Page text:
Lao firms and households are expected to benefit from a new US$13-million project, approved on Sep 27, 2018 by the World Bank’s Board of Executive Directors, which will promote reforms to the business environment, for instance reducing the number of days needed to start a business.
The Lao PDR Competitiveness and Trade Project will support the government’s efforts to simplify business regulations, facilitate trade, and improve competitiveness.
New and existing Lao firms will benefit from lower costs of doing business, easier procedures, and access to funding for business improvements. These reforms will also benefit the public as they will generate new formal employment opportunities, and lead to more competition, lower prices, and increased choice in goods.
“Our vision is to develop a stronger private sector in the Lao PDR, by improving the business environment, enhancing competitiveness of local companies, and deepening economic integration through the WTO and ASEAN,” said Minister of Industry and Commerce Khemmani Pholsena. “This project directly contributes to our goal of qualifying for Least Developed Country Status graduation by supporting the diversification of our economy.”
Although the Lao PDR has been one of the fastest growing economies in East Asia and Pacific for the past two decades, the country has not experienced proportionate gains in poverty reduction and shared prosperity.
Economic growth is largely attributed to natural resources, while the business environment remains weak, with the Lao PDR ranked 141 out of 190 in the most recent Ease of Doing Business Index.
The government has declared improving the business environment a key priority.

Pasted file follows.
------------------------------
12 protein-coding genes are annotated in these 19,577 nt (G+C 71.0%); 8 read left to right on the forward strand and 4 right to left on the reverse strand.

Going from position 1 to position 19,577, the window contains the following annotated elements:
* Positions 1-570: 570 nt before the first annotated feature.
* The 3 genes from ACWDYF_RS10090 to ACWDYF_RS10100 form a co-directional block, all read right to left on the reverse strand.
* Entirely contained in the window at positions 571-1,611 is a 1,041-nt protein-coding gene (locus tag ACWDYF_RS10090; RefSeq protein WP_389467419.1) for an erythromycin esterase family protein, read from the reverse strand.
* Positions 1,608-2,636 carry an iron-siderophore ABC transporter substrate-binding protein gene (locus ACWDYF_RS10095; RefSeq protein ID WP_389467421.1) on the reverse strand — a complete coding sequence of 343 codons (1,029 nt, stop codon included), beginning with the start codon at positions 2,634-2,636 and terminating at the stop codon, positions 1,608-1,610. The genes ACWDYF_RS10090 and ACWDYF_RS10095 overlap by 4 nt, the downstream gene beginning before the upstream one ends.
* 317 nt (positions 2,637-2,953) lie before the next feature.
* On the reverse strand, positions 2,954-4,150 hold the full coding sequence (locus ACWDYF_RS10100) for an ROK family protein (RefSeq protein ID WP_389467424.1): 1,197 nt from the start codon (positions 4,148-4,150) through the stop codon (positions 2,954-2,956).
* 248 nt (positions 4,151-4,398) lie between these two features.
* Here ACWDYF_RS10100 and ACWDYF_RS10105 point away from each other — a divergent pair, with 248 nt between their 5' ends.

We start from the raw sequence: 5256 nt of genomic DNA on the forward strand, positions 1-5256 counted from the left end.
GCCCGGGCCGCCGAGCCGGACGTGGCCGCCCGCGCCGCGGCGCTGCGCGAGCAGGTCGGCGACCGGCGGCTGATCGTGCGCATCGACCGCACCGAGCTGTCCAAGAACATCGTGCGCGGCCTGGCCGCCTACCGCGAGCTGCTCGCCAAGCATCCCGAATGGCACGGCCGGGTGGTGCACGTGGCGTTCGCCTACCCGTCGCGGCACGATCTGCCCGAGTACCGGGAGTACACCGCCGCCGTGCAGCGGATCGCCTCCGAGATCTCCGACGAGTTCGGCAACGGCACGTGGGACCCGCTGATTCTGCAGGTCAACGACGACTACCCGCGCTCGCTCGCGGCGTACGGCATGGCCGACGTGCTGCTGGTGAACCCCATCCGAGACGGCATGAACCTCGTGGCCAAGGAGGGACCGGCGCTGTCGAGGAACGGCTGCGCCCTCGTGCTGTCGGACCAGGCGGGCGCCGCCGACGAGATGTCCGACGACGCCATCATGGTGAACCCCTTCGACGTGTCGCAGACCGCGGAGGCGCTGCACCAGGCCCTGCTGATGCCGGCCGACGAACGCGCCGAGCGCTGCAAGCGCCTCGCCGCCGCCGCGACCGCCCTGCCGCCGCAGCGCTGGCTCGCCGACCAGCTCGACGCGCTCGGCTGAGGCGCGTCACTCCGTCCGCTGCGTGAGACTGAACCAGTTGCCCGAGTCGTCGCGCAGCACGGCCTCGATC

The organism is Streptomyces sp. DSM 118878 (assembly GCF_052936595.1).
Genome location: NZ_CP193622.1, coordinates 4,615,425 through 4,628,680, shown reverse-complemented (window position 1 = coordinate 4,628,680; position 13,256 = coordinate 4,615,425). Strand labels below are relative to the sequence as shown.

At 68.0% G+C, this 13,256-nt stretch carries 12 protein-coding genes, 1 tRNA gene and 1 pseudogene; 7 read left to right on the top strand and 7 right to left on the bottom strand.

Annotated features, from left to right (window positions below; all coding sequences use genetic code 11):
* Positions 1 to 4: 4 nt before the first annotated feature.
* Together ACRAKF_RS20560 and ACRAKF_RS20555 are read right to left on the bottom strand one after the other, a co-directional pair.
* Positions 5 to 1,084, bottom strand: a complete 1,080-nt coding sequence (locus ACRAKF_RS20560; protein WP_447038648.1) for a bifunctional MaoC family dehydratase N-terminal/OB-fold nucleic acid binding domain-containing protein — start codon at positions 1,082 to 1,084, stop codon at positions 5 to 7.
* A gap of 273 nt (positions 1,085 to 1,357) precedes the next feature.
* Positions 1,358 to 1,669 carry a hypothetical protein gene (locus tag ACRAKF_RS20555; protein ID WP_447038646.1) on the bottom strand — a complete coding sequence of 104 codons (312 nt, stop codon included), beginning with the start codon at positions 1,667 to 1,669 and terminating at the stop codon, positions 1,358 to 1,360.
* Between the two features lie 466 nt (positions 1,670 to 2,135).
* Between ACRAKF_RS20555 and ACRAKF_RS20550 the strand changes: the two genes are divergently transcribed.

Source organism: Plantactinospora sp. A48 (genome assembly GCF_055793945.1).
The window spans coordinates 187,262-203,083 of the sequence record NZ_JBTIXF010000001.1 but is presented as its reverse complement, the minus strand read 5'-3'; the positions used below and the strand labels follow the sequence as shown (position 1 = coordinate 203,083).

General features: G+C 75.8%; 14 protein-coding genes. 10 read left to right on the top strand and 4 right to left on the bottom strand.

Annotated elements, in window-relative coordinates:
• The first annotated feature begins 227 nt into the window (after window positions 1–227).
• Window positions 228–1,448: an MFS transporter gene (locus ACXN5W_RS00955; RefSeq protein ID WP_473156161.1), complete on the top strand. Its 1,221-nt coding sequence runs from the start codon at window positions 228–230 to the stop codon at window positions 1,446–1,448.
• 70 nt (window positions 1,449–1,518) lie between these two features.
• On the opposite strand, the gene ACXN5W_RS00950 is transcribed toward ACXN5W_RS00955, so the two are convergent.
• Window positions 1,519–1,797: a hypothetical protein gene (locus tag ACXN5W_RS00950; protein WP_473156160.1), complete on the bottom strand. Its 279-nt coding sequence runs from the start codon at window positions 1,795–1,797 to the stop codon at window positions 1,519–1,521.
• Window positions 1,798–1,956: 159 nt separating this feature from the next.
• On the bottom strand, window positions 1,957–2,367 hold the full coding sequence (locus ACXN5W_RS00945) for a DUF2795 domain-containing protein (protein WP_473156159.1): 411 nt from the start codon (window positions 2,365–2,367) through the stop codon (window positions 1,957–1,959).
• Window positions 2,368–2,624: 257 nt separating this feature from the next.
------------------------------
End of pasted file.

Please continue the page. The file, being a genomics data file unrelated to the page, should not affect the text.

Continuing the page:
“The Lao PDR has been among the fastest growing countries in the world recently. We would like more of Laos’ population to share in the benefits of this growth. Improving the business environment to attract higher quality private investment will be critical for the country to unlock its full economic potential,” said Ellen Goldstein, World Bank Director for Myanmar, Cambodia, and the Lao PDR. “Diversification of sources of growth from natural resources to a broader base will lower vulnerability and increase prosperity for a larger portion of the population.”
In addition to improving the transparency and efficiency of business regulations, the project aims to ensure these reforms particularly benefit Small and Medium Enterprises and women-led enterprises. Reforms will include streamlining operating licenses, and making it easier to register a business, aiming to reduce by half the number of days to start a business and to prepare documentation for import and export. Firm competitiveness will be supported through the Business Assistance Facility (BAF), which helps individual private enterprises to access business development services, aiming to improve company management and innovation. This builds on the original BAF under the Second Trade Development Facility Project, a World Bank-supported project running since 2013, which supported implementation of the government’s trade and integration policies.
To be implemented from 2018 to 2022, the project will receive US$10 million in financing from the International Development Association (World Bank), and a Multi-Donor Trust Fund of US$3 million.